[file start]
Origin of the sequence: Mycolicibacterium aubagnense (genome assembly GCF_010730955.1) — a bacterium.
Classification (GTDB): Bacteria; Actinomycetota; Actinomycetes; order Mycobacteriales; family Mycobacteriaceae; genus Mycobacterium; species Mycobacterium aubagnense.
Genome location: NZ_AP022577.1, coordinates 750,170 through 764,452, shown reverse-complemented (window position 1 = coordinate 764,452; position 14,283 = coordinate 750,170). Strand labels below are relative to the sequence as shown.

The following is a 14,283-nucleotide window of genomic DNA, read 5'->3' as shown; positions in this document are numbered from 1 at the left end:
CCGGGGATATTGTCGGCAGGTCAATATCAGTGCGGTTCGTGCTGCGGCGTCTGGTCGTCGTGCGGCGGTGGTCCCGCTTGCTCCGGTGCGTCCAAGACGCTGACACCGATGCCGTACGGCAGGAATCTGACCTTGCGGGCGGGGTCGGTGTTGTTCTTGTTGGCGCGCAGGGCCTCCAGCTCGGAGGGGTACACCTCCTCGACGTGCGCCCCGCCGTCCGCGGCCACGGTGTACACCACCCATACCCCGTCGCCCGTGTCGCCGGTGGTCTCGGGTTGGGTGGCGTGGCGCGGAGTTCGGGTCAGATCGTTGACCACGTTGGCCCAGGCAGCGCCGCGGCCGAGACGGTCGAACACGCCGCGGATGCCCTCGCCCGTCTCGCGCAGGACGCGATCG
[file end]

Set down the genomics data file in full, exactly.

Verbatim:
Origin of the sequence: Mycolicibacterium aubagnense (genome assembly GCF_010730955.1) — a bacterium.
Classification (GTDB): Bacteria; Actinomycetota; Actinomycetes; order Mycobacteriales; family Mycobacteriaceae; genus Mycobacterium; species Mycobacterium aubagnense.
Genome location: NZ_AP022577.1, coordinates 750,170 through 764,452, shown reverse-complemented (window position 1 = coordinate 764,452; position 14,283 = coordinate 750,170). Strand labels below are relative to the sequence as shown.

The following is a 14,283-nucleotide window of genomic DNA, read 5'->3' as shown; positions in this document are numbered from 1 at the left end:
CCGGGGATATTGTCGGCAGGTCAATATCAGTGCGGTTCGTGCTGCGGCGTCTGGTCGTCGTGCGGCGGTGGTCCCGCTTGCTCCGGTGCGTCCAAGACGCTGACACCGATGCCGTACGGCAGGAATCTGACCTTGCGGGCGGGGTCGGTGTTGTTCTTGTTGGCGCGCAGGGCCTCCAGCTCGGAGGGGTACACCTCCTCGACGTGCGCCCCGCCGTCCGCGGCCACGGTGTACACCACCCATACCCCGTCGCCCGTGTCGCCGGTGGTCTCGGGTTGGGTGGCGTGGCGCGGAGTTCGGGTCAGATCGTTGACCACGTTGGCCCAGGCAGCGCCGCGGCCGAGACGGTCGAACACGCCGCGGATGCCCTCGCCCGTCTCGCGCAGGACGCGATCG